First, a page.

There’s a new rule at Apple: if you’re an executive or board member, you’re not allowed to let your holdings of Apple shares get below a certain threshold. The company recently instituted new requirements that CEO Tim Cook has to hold stock worth 10 times his base salary, that other executives hold three times their base salary, and that members of the board of directors who are not Apple employees keep Apple stock worth five times their annual retainer, according to new company stock ownership guidelines published in February.
Cook’s annual base salary is $1.4 million; which means he’ll be required to keep a minimum of $14 million in stock as long as he’s chief executive. Apple’s proxy statement identifies the following as “executive officers”: SVP of Internet Software and Services Eddy Cue, SVP of Software Engineering Craig Federighi, SVP of Technologies Bob Mansfield, CFO Peter Oppenheimer, SVP of Hardware Engineering Dan Riccio, SVP of Marketing Phil Schiller, General Counsel Bruce Sewell and SVP of Operations Jeffrey Williams.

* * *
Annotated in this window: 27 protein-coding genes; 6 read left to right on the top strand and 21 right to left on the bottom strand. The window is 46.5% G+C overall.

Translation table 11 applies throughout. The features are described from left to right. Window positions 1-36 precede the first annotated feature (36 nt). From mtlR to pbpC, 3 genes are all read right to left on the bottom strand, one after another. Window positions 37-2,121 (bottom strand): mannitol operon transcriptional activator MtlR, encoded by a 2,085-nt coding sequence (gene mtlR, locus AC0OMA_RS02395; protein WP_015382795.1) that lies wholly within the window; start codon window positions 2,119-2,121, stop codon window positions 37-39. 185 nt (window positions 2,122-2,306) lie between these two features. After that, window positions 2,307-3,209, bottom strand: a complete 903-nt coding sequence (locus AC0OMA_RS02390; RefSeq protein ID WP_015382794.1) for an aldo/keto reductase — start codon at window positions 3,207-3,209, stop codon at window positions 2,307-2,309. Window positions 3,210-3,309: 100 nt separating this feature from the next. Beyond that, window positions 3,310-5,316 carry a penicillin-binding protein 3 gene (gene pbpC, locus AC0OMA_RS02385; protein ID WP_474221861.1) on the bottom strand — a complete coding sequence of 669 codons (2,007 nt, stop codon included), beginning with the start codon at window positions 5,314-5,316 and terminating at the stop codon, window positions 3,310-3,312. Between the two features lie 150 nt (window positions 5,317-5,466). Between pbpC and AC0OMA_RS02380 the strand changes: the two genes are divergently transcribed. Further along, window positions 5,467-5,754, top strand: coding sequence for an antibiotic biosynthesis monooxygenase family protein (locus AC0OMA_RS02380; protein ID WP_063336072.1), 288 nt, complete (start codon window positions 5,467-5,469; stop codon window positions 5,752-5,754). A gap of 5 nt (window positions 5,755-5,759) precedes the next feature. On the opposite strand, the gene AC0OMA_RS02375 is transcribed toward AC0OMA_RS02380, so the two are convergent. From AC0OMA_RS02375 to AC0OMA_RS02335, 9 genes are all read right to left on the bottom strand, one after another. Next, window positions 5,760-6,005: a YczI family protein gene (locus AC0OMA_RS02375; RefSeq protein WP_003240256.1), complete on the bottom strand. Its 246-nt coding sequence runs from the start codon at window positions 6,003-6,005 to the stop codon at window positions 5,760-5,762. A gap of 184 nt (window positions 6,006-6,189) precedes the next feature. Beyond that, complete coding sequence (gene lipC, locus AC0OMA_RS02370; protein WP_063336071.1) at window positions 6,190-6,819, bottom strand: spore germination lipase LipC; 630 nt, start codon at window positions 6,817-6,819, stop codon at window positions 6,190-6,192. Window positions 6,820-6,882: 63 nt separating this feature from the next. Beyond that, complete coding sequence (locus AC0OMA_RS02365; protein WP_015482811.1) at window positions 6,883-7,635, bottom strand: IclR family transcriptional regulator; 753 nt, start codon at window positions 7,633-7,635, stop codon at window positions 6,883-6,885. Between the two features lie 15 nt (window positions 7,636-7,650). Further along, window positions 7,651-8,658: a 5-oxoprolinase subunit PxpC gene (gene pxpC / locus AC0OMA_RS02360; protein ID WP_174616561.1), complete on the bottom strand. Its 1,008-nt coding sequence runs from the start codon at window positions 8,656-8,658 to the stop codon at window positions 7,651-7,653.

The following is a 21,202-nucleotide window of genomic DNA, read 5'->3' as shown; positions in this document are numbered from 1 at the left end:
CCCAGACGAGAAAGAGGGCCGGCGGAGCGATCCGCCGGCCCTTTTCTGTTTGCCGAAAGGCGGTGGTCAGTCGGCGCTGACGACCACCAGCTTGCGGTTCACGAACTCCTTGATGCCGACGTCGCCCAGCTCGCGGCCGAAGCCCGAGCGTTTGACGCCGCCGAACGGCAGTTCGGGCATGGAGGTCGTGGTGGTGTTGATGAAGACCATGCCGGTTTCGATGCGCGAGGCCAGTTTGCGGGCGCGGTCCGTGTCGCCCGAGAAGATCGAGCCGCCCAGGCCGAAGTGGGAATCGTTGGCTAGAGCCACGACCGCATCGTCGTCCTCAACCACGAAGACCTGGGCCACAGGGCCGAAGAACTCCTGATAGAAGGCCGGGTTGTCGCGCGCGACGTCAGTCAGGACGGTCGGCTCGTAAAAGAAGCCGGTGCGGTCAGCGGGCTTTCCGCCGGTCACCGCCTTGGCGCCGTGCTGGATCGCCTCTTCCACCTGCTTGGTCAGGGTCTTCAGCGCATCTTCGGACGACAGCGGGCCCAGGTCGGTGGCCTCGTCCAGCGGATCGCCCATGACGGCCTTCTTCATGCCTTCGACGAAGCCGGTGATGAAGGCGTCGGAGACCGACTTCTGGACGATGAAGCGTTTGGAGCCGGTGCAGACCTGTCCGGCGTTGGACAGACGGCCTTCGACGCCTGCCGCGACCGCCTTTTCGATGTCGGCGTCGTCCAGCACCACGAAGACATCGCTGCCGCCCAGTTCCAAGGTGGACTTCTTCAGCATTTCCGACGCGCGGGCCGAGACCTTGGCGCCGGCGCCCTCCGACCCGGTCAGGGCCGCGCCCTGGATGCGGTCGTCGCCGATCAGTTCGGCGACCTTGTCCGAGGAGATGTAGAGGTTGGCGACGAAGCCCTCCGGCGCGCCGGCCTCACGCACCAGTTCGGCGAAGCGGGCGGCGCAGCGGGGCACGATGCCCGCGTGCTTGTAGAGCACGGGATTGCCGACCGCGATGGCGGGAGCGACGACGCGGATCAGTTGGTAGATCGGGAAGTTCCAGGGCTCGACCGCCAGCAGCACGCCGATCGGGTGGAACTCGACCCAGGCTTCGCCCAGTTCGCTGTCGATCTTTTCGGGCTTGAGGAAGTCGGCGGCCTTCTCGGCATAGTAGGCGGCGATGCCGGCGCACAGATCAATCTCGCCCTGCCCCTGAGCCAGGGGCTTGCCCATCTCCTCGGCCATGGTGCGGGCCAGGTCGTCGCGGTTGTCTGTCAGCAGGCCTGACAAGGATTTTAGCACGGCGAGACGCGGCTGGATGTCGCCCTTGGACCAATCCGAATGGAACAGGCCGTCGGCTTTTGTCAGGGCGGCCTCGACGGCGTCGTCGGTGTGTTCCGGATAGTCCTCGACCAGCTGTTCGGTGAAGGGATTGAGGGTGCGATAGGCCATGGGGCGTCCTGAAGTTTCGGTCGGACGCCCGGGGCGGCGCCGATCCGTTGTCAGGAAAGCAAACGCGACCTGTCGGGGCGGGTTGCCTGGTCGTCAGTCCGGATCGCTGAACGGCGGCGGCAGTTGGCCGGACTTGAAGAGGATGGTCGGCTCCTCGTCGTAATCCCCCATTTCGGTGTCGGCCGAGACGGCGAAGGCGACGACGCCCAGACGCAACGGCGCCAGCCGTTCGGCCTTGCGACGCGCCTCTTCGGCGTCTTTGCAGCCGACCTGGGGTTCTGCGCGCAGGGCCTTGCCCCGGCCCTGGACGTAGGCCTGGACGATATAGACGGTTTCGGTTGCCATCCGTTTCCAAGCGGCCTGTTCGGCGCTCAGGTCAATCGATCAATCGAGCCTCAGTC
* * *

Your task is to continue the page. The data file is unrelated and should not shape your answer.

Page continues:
The timing of the rule change is interesting because it came right before Apple shareholders voted down a broader proposal earlier this week that would have required Apple senior executives — as opposed to executive officers — to keep a certain amount of company stock on hand. And it comes in the midst of a six-month-long stock slide from just above $700 to around $430.
Apple’s stock has been slipping, and while he never comments on the stock price, Cook actually told investors at the annual meeting that he “didn’t like” Apple’s falling share price.
The new rule’s insinuation is that Apple must prove its executives are as invested in Apple’s stock value — and by extension the future of the company — as the rest of the investors who own stock in the company. Which seems unnecessary and odd. If anything, Cook’s been remarkably sensitive to shareholders’ concerns — far more than his predecessor, between reinstating Apple’s dividend last year, to public promises to consider schemes cooked up by publicity-hungry hedge fund managers. But it’s extremely unlikely that being personally sensitive to the stock price is going to somehow change what Apple executives are doing on a regular basis right now.